North-of-the-border sizzle. US investment in Canada is booming - but flow goes both ways
Investment across the Canadian-American border is booming - both ways. Canadians have long been aware of the high level of foreign ownership of companies within their country, most of it from the United States. Another $7.5 billion, a record amount, was invested by foreigners in Canada last year, up from $3.4 billion in 1985.Skip to next paragraph
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This year the amount invested could be even greater, with about $4 billion invested in the first half.
``It looks like an absolutely splendid year,'' says Paul Labb'e, president of Investment Canada, a government agency in charge of promoting foreign investment in Canada and reviewing a limited number of foreign investments.
Less well known either in Canada or the US is the flood of Canadian investment in the US in recent years.
``This new trend has received little attention, even though it could have significant consequences for the Canadian-US relationship,'' notes Alan M. Rugman in a new study done for the Canadian-American Committee.
Indeed, he estimates that Canadian investment in the US could equal American investment in Canada in five years.
Canadian outward investment started to accelerate in the mid-1970s. Since 1978, it has averaged about $3.5 billion a year. In 1981 and 1985, Canadian companies spent more than $5 billion acquiring assets in other countries.
Most of that money has gone to the US - more than 65 percent of it in 1984. The book value of Canada's direct investment in the US climbed from $5.5 billion in 1975 to $35 billion in 1985. The average annual increase over that decade was about 20 percent. By now, more than 527,600 workers in the US are employed by Canadian-owned companies, topped only by British-owned companies which employ 628,000 Americans.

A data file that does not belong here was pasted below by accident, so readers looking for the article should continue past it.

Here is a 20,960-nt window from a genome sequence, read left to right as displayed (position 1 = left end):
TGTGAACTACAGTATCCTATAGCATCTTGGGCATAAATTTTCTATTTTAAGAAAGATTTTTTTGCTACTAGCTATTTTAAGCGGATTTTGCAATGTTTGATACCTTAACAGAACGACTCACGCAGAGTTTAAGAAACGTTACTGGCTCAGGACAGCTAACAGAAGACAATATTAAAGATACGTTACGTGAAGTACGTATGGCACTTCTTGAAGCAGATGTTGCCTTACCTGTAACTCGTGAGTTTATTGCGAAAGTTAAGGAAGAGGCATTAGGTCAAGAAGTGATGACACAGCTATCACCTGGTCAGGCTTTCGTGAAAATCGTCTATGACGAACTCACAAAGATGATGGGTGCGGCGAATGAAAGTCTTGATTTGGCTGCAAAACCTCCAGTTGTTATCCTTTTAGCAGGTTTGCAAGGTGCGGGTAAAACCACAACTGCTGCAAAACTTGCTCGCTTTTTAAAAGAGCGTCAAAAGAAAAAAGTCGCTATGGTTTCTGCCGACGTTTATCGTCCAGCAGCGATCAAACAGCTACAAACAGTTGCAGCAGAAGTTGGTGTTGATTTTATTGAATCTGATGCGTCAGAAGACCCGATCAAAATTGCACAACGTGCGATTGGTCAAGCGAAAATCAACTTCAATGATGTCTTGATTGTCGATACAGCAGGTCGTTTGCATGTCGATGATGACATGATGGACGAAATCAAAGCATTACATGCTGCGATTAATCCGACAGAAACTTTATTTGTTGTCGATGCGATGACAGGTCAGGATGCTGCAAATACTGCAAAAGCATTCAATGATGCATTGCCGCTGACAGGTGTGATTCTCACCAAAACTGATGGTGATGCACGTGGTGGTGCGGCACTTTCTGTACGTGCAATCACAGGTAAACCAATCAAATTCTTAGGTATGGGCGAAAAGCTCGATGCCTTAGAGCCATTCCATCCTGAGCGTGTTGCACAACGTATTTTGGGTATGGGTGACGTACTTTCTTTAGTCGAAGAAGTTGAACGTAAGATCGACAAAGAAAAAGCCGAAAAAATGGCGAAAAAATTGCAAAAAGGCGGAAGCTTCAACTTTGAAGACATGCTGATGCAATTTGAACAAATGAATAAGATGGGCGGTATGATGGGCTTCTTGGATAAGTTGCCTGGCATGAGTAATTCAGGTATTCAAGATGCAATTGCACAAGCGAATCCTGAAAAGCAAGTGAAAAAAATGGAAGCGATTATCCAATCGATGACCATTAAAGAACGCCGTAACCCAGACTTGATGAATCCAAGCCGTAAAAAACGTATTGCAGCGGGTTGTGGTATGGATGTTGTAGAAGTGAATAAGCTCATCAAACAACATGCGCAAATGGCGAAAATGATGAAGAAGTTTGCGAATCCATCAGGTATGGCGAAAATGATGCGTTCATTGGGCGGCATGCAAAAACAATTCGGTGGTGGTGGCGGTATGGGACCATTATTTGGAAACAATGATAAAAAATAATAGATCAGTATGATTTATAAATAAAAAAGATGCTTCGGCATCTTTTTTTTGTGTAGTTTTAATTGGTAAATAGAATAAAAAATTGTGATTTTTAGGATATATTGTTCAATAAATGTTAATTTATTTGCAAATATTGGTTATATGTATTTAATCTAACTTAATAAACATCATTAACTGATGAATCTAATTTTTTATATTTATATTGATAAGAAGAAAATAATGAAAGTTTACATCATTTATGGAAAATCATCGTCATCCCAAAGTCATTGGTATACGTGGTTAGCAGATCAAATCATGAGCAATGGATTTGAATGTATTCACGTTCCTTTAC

Again looking at book value (the amount originally spent on an enterprise - not its market or replacement value), the Canadian investment in the US comes to about 60 percent of the $63 billion Americans have invested in Canada over the years. Mr. Rugman figures if market value is considered, that percentage is undoubtedly too large. Since American investments in Canada have generally been in place longer than vice versa, they are probably worth considerably more today.
A study of the Canadian economy by Prudential-Bache Securities attributes the growing emergence of Canada as an exporter of business capital partly to ``maturation of its economy.'' But clearly other factors are also at work, ``not least the siren attraction of the US marketplace.''
The Canadian investment also points to the ever-increasing integration of the North American economy.
That trend could be hastened if the current talks aimed at creating free trade between the two nations are successful. Canada, however, suspended these negotiations Wednesday, claiming the US had not moved on a Canadian demand for a mechanism to settle trade disputes outside the normal US trade procedures. The deadline for reaching a deal is Oct. 5.
Even if the negotiations fail, the flow of investment across the long Canadian-American border should continue if not accelerate. If trade barriers remain, Canadian companies may feel even more compelled to establish a direct presence in the US.
Mr. Labb'e believes the rapid increase in Canadian investment abroad reflects the new dynamics of Canadian companies. With a market of only 25 million customers at home and sometimes running up against limits of market concentration set by antitrust laws, Canadian firms are looking abroad for expansion.
``The reality is, the business world is going global,'' Labb'e says. ``Canadians recognize that.''
For the head of Investment Canada, the inflow of foreign money into Canada is particularly good news. A law creating his agency was one of the first acts of the government of Prime Minister Brian Mulroney after it was elected to office three years ago this month.
Under the previous Liberal government, many foreign investors doubted their welcome in Canada. The government of Prime Minister Pierre Trudeau set up the Foreign Investment Review Agency (FIRA) to approve or disapprove individual foreign investments in Canada. It also introduced the National Energy Policy to stimulate greater Canadian ownership in the oil and gas industry.
After the deep recession of 1982 raised unemployment to high levels in Canada, FIRA was pretty well defanged. The Trudeau regime no longer wanted to turn down job-creating foreign investments.